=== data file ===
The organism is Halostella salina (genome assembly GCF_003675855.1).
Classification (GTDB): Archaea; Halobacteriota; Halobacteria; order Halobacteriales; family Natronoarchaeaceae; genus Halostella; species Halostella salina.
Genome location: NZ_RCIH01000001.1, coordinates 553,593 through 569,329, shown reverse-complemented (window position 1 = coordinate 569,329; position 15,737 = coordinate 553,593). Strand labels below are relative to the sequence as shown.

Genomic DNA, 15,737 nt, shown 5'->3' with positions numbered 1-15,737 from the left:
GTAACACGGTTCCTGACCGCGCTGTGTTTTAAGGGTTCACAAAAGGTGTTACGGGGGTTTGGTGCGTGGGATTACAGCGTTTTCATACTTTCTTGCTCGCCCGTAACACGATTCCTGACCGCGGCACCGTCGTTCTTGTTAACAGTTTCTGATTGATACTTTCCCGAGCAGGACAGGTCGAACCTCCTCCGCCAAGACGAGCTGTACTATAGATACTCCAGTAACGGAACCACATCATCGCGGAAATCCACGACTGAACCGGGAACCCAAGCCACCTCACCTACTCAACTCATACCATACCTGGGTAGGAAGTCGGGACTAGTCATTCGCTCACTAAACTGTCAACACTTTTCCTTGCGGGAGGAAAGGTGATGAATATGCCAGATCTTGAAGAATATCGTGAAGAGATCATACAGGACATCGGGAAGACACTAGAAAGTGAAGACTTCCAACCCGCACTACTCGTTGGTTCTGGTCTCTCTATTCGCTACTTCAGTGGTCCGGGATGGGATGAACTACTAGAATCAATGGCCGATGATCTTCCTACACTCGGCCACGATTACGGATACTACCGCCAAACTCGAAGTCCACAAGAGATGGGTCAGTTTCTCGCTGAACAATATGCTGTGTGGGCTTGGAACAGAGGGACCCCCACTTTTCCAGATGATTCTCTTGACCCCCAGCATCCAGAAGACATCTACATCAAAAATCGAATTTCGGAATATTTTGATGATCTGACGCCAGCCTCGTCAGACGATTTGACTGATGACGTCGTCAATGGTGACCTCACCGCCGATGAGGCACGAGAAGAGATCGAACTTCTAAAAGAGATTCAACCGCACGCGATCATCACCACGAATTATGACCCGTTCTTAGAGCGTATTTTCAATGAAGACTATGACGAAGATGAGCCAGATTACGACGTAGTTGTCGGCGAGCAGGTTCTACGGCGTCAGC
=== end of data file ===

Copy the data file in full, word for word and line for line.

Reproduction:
The organism is Halostella salina (genome assembly GCF_003675855.1).
Classification (GTDB): Archaea; Halobacteriota; Halobacteria; order Halobacteriales; family Natronoarchaeaceae; genus Halostella; species Halostella salina.
Genome location: NZ_RCIH01000001.1, coordinates 553,593 through 569,329, shown reverse-complemented (window position 1 = coordinate 569,329; position 15,737 = coordinate 553,593). Strand labels below are relative to the sequence as shown.

Genomic DNA, 15,737 nt, shown 5'->3' with positions numbered 1-15,737 from the left:
GTAACACGGTTCCTGACCGCGCTGTGTTTTAAGGGTTCACAAAAGGTGTTACGGGGGTTTGGTGCGTGGGATTACAGCGTTTTCATACTTTCTTGCTCGCCCGTAACACGATTCCTGACCGCGGCACCGTCGTTCTTGTTAACAGTTTCTGATTGATACTTTCCCGAGCAGGACAGGTCGAACCTCCTCCGCCAAGACGAGCTGTACTATAGATACTCCAGTAACGGAACCACATCATCGCGGAAATCCACGACTGAACCGGGAACCCAAGCCACCTCACCTACTCAACTCATACCATACCTGGGTAGGAAGTCGGGACTAGTCATTCGCTCACTAAACTGTCAACACTTTTCCTTGCGGGAGGAAAGGTGATGAATATGCCAGATCTTGAAGAATATCGTGAAGAGATCATACAGGACATCGGGAAGACACTAGAAAGTGAAGACTTCCAACCCGCACTACTCGTTGGTTCTGGTCTCTCTATTCGCTACTTCAGTGGTCCGGGATGGGATGAACTACTAGAATCAATGGCCGATGATCTTCCTACACTCGGCCACGATTACGGATACTACCGCCAAACTCGAAGTCCACAAGAGATGGGTCAGTTTCTCGCTGAACAATATGCTGTGTGGGCTTGGAACAGAGGGACCCCCACTTTTCCAGATGATTCTCTTGACCCCCAGCATCCAGAAGACATCTACATCAAAAATCGAATTTCGGAATATTTTGATGATCTGACGCCAGCCTCGTCAGACGATTTGACTGATGACGTCGTCAATGGTGACCTCACCGCCGATGAGGCACGAGAAGAGATCGAACTTCTAAAAGAGATTCAACCGCACGCGATCATCACCACGAATTATGACCCGTTCTTAGAGCGTATTTTCAATGAAGACTATGACGAAGATGAGCCAGATTACGACGTAGTTGTCGGCGAGCAGGTTCTACGGCGTCAGC